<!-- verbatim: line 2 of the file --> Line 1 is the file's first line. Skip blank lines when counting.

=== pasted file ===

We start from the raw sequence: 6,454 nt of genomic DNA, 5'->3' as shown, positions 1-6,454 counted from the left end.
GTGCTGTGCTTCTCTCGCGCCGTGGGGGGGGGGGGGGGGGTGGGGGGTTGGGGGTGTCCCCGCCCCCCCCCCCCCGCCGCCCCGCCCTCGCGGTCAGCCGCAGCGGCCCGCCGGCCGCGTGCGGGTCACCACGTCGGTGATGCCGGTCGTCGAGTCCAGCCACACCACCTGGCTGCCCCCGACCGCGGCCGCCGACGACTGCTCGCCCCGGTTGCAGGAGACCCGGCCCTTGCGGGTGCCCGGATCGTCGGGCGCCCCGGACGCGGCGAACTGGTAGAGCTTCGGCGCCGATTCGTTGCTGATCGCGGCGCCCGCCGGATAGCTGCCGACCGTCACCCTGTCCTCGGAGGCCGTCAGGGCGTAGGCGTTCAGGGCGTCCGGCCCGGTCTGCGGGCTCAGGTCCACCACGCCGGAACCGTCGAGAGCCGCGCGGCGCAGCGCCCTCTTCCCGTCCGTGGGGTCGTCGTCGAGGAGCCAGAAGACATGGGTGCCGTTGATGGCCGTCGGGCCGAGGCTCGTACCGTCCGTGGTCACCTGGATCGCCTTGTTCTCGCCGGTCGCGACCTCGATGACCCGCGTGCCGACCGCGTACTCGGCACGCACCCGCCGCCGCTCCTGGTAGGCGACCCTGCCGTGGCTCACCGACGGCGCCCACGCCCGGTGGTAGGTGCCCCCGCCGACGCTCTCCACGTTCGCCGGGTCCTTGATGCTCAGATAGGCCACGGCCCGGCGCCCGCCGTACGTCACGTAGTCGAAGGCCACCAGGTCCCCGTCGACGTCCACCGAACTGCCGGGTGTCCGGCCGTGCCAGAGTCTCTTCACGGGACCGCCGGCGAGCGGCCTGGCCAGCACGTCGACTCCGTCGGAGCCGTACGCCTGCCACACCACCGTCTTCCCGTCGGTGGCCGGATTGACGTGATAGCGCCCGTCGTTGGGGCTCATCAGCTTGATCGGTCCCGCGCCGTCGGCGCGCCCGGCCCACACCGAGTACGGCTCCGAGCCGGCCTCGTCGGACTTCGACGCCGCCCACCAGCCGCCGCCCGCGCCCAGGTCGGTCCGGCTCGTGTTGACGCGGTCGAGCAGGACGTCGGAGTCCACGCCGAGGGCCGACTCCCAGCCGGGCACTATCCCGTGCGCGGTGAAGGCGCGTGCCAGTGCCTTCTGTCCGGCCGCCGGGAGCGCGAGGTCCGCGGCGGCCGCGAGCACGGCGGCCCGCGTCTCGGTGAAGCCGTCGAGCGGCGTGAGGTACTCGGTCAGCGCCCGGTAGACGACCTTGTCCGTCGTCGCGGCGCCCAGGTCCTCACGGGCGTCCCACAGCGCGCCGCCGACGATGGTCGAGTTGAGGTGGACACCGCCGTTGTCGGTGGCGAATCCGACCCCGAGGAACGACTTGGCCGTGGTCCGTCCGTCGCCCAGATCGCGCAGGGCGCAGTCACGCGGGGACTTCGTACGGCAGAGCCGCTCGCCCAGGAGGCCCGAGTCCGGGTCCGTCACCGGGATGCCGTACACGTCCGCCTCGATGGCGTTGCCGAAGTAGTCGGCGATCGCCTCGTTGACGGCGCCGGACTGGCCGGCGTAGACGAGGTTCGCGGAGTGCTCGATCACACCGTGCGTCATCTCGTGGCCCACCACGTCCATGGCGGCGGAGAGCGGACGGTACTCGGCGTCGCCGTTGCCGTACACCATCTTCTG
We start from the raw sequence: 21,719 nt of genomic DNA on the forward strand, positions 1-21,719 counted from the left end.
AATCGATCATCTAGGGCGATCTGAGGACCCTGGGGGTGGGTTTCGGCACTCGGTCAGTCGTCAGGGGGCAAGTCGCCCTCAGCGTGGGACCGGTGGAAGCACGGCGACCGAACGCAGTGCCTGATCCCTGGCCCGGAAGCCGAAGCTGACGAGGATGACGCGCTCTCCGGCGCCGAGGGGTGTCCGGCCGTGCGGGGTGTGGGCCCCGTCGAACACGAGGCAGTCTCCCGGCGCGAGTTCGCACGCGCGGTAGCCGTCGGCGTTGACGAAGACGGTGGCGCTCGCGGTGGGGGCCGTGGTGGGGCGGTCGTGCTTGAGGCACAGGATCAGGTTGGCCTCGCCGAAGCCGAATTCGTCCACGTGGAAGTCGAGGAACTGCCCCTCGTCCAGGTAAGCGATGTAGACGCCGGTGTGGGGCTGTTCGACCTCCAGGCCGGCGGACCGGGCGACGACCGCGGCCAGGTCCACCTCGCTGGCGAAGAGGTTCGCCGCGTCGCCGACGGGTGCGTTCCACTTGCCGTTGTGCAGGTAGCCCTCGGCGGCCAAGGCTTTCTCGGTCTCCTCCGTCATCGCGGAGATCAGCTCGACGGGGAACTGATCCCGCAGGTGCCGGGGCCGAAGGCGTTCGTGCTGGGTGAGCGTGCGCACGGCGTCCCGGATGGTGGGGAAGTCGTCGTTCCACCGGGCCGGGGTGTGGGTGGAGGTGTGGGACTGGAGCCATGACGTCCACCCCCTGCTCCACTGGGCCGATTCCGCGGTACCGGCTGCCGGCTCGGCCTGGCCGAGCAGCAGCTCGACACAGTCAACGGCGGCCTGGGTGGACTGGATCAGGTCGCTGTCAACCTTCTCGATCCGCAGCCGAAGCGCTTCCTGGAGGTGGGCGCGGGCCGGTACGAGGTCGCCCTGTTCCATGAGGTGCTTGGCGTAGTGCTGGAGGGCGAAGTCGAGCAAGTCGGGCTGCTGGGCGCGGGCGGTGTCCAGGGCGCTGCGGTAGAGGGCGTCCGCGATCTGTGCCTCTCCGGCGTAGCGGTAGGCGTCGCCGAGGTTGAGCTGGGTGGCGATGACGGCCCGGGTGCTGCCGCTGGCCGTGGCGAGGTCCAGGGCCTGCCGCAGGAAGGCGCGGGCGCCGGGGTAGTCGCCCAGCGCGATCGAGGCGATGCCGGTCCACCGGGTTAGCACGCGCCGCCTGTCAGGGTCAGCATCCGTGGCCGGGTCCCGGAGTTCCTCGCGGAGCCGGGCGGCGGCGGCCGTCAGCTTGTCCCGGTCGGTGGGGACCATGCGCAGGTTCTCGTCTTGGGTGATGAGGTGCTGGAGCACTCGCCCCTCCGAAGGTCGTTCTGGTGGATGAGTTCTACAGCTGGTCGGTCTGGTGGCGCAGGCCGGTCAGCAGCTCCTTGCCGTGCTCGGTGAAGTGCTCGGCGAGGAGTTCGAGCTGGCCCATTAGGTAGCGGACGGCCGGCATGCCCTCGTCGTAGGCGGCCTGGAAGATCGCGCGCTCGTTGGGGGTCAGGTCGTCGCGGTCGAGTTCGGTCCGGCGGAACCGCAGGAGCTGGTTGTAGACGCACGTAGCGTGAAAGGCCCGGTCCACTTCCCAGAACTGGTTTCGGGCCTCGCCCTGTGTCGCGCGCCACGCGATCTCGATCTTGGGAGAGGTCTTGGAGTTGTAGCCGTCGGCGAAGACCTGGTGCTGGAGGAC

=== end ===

GTGCTGTGCTTCTCTCGCGCCGTGGGGGGGGGGGGGGGGGTGGGGGGTTGGGGGTGTCCCCGCCCCCCCCCCCCCGCCGCCCCGCCCTCGCGGTCAGCCGCAGCGGCCCGCCGGCCGCGTGCGGGTCACCACGTCGGTGATGCCGGTCGTCGAGTCCAGCCACACCACCTGGCTGCCCCCGACCGCGGCCGCCGACGACTGCTCGCCCCGGTTGCAGGAGACCCGGCCCTTGCGGGTGCCCGGATCGTCGGGCGCCCCGGACGCGGCGAACTGGTAGAGCTTCGGCGCCGATTCGTTGCTGATCGCGGCGCCCGCCGGATAGCTGCCGACCGTCACCCTGTCCTCGGAGGCCGTCAGGGCGTAGGCGTTCAGGGCGTCCGGCCCGGTCTGCGGGCTCAGGTCCACCACGCCGGAACCGTCGAGAGCCGCGCGGCGCAGCGCCCTCTTCCCGTCCGTGGGGTCGTCGTCGAGGAGCCAGAAGACATGGGTGCCGTTGATGGCCGTCGGGCCGAGGCTCGTACCGTCCGTGGTCACCTGGATCGCCTTGTTCTCGCCGGTCGCGACCTCGATGACCCGCGTGCCGACCGCGTACTCGGCACGCACCCGCCGCCGCTCCTGGTAGGCGACCCTGCCGTGGCTCACCGACGGCGCCCACGCCCGGTGGTAGGTGCCCCCGCCGACGCTCTCCACGTTCGCCGGGTCCTTGATGCTCAGATAGGCCACGGCCCGGCGCCCGCCGTACGTCACGTAGTCGAAGGCCACCAGGTCCCCGTCGACGTCCACCGAACTGCCGGGTGTCCGGCCGTGCCAGAGTCTCTTCACGGGACCGCCGGCGAGCGGCCTGGCCAGCACGTCGACTCCGTCGGAGCCGTACGCCTGCCACACCACCGTCTTCCCGTCGGTGGCCGGATTGACGTGATAGCGCCCGTCGTTGGGGCTCATCAGCTTGATCGGTCCCGCGCCGTCGGCGCGCCCGGCCCACACCGAGTACGGCTCCGAGCCGGCCTCGTCGGACTTCGACGCCGCCCACCAGCCGCCGCCCGCGCCCAGGTCGGTCCGGCTCGTGTTGACGCGGTCGAGCAGGACGTCGGAGTCCACGCCGAGGGCCGACTCCCAGCCGGGCACTATCCCGTGCGCGGTGAAGGCGCGTGCCAGTGCCTTCTGTCCGGCCGCCGGGAGCGCGAGGTCCGCGGCGGCCGCGAGCACGGCGGCCCGCGTCTCGGTGAAGCCGTCGAGCGGCGTGAGGTACTCGGTCAGCGCCCGGTAGACGACCTTGTCCGTCGTCGCGGCGCCCAGGTCCTCACGGGCGTCCCACAGCGCGCCGCCGACGATGGTCGAGTTGAGGTGGACACCGCCGTTGTCGGTGGCGAATCCGACCCCGAGGAACGACTTGGCCGTGGTCCGTCCGTCGCCCAGATCGCGCAGGGCGCAGTCACGCGGGGACTTCGTACGGCAGAGCCGCTCGCCCAGGAGGCCCGAGTCCGGGTCCGTCACCGGGATGCCGTACACGTCCGCCTCGATGGCGTTGCCGAAGTAGTCGGCGATCGCCTCGTTGACGGCGCCGGACTGGCCGGCGTAGACGAGGTTCGCGGAGTGCTCGATCACACCGTGCGTCATCTCGTGGCCCACCACGTCCATGGCGGCGGAGAGCGGACGGTACTCGGCGTCGCCGTTGCCGTACACCATCTTCTG